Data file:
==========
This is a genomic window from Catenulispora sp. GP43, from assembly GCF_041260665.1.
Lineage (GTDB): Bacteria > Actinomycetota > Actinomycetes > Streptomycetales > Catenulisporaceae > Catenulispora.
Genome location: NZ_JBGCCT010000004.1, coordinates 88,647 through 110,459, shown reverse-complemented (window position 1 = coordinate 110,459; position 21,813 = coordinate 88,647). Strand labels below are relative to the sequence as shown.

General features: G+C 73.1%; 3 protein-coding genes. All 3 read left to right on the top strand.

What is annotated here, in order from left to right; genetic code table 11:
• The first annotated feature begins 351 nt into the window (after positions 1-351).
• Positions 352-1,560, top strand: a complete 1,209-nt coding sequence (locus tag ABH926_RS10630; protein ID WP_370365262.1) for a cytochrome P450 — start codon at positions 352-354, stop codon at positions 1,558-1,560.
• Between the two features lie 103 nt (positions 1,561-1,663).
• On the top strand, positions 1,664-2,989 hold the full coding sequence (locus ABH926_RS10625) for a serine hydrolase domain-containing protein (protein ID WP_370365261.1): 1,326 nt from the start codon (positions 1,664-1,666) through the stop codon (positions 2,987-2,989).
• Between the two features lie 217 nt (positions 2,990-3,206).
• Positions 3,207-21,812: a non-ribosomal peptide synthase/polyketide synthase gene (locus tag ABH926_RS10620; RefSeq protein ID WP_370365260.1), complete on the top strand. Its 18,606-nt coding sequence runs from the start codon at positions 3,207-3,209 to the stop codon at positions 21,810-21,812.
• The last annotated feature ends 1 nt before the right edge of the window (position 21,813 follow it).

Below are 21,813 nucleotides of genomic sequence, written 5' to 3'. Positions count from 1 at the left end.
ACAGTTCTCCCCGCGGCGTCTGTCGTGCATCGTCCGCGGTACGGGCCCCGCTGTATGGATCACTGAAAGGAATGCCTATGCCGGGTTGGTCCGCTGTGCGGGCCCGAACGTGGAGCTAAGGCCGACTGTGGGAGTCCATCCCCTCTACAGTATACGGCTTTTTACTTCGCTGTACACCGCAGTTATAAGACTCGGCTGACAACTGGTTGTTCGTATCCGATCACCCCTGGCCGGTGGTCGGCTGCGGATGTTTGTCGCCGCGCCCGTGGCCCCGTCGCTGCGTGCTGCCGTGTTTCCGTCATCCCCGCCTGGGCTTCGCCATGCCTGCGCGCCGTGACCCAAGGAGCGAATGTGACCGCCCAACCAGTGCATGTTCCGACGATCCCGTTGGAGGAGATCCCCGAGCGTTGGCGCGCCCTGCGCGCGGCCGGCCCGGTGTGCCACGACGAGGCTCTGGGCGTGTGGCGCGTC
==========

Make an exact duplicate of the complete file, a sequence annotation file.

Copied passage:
This is a genomic window from Catenulispora sp. GP43, from assembly GCF_041260665.1.
Lineage (GTDB): Bacteria > Actinomycetota > Actinomycetes > Streptomycetales > Catenulisporaceae > Catenulispora.
Genome location: NZ_JBGCCT010000004.1, coordinates 88,647 through 110,459, shown reverse-complemented (window position 1 = coordinate 110,459; position 21,813 = coordinate 88,647). Strand labels below are relative to the sequence as shown.

General features: G+C 73.1%; 3 protein-coding genes. All 3 read left to right on the top strand.

What is annotated here, in order from left to right; genetic code table 11:
• The first annotated feature begins 351 nt into the window (after positions 1-351).
• Positions 352-1,560, top strand: a complete 1,209-nt coding sequence (locus tag ABH926_RS10630; protein ID WP_370365262.1) for a cytochrome P450 — start codon at positions 352-354, stop codon at positions 1,558-1,560.
• Between the two features lie 103 nt (positions 1,561-1,663).
• On the top strand, positions 1,664-2,989 hold the full coding sequence (locus ABH926_RS10625) for a serine hydrolase domain-containing protein (protein ID WP_370365261.1): 1,326 nt from the start codon (positions 1,664-1,666) through the stop codon (positions 2,987-2,989).
• Between the two features lie 217 nt (positions 2,990-3,206).
• Positions 3,207-21,812: a non-ribosomal peptide synthase/polyketide synthase gene (locus tag ABH926_RS10620; RefSeq protein ID WP_370365260.1), complete on the top strand. Its 18,606-nt coding sequence runs from the start codon at positions 3,207-3,209 to the stop codon at positions 21,810-21,812.
• The last annotated feature ends 1 nt before the right edge of the window (position 21,813 follow it).

Below are 21,813 nucleotides of genomic sequence, written 5' to 3'. Positions count from 1 at the left end.
ACAGTTCTCCCCGCGGCGTCTGTCGTGCATCGTCCGCGGTACGGGCCCCGCTGTATGGATCACTGAAAGGAATGCCTATGCCGGGTTGGTCCGCTGTGCGGGCCCGAACGTGGAGCTAAGGCCGACTGTGGGAGTCCATCCCCTCTACAGTATACGGCTTTTTACTTCGCTGTACACCGCAGTTATAAGACTCGGCTGACAACTGGTTGTTCGTATCCGATCACCCCTGGCCGGTGGTCGGCTGCGGATGTTTGTCGCCGCGCCCGTGGCCCCGTCGCTGCGTGCTGCCGTGTTTCCGTCATCCCCGCCTGGGCTTCGCCATGCCTGCGCGCCGTGACCCAAGGAGCGAATGTGACCGCCCAACCAGTGCATGTTCCGACGATCCCGTTGGAGGAGATCCCCGAGCGTTGGCGCGCCCTGCGCGCGGCCGGCCCGGTGTGCCACGACGAGGCTCTGGGCGTGTGGCGCGTC